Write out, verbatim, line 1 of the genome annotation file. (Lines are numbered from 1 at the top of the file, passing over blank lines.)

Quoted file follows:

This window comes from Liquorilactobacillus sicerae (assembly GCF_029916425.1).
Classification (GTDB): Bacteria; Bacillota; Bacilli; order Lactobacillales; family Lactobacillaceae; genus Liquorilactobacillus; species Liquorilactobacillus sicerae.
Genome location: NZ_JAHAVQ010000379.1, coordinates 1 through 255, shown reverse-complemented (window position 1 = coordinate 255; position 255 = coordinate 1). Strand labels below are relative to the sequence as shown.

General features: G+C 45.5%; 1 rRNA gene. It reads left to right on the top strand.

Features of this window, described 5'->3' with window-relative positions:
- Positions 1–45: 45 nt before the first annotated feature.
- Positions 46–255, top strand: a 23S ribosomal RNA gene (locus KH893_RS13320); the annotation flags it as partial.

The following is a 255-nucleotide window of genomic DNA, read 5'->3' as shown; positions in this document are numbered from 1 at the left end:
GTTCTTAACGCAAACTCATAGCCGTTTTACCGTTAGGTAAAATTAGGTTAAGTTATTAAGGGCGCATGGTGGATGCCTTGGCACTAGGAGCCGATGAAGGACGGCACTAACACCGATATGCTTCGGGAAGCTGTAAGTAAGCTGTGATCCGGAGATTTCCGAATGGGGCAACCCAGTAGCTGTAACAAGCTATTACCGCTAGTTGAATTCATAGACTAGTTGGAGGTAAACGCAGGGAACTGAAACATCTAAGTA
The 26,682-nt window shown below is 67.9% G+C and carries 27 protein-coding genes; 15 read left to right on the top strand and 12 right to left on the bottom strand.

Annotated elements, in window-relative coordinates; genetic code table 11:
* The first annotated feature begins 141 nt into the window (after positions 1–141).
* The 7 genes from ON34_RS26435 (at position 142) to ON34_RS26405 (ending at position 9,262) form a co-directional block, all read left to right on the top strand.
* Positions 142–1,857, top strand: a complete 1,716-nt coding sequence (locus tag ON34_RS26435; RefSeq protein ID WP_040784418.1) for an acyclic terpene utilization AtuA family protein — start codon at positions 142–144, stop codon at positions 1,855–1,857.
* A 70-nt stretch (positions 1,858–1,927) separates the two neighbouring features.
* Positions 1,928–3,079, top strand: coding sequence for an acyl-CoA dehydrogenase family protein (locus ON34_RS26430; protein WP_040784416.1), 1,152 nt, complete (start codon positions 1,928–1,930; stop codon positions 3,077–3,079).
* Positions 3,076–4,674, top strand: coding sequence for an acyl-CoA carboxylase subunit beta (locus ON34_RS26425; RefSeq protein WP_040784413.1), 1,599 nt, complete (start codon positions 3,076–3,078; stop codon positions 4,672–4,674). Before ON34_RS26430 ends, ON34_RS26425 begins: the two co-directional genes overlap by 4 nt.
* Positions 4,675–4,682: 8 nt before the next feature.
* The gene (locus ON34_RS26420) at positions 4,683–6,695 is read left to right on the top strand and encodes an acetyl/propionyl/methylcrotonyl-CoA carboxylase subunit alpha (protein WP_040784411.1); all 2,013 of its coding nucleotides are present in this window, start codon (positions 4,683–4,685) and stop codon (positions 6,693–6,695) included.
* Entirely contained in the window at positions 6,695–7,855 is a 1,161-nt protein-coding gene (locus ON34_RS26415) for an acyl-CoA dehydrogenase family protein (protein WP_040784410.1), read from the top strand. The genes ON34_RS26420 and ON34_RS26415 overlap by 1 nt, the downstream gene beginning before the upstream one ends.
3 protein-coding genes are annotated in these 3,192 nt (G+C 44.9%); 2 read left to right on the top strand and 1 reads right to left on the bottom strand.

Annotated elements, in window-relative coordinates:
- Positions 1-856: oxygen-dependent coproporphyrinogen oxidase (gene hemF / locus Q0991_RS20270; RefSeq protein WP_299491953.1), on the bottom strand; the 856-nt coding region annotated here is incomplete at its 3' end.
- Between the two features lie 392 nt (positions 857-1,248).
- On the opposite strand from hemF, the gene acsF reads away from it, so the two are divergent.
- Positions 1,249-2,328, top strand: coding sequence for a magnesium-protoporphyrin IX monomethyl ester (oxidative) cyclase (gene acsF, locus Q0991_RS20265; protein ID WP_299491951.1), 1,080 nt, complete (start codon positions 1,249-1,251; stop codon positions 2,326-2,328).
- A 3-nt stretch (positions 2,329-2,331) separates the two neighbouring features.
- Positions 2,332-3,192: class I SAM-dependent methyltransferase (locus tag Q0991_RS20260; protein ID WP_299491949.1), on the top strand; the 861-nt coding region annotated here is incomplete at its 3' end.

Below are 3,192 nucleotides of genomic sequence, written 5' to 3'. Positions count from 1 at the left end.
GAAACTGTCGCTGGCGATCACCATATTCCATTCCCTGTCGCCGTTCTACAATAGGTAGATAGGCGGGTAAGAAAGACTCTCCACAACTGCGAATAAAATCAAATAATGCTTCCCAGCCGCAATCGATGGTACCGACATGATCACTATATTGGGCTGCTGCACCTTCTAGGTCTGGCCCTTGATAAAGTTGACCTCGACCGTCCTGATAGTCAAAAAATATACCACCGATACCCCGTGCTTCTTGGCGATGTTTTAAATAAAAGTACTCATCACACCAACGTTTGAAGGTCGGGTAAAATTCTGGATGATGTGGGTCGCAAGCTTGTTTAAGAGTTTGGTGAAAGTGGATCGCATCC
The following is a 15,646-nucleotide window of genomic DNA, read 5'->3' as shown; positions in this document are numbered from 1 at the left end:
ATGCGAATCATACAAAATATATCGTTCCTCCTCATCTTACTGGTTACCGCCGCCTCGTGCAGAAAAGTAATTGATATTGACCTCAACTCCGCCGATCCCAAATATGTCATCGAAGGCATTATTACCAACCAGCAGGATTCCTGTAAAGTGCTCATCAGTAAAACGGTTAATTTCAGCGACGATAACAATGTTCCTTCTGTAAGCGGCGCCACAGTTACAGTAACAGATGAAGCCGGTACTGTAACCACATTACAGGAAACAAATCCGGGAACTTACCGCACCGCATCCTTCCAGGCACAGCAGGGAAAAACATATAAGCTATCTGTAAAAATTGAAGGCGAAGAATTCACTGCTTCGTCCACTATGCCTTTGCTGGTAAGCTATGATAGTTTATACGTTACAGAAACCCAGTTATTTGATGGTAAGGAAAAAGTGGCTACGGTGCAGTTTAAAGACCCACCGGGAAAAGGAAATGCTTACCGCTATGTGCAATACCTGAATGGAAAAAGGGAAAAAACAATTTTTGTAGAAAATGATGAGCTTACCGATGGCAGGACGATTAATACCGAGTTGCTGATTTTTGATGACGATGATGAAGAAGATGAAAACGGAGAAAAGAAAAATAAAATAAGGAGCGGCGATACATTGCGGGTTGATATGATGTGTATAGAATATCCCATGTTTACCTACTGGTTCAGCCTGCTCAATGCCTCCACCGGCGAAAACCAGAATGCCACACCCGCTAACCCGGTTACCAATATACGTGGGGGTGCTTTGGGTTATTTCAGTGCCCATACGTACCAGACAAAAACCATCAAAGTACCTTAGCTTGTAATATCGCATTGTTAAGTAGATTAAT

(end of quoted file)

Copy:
This window comes from Liquorilactobacillus sicerae (assembly GCF_029916425.1).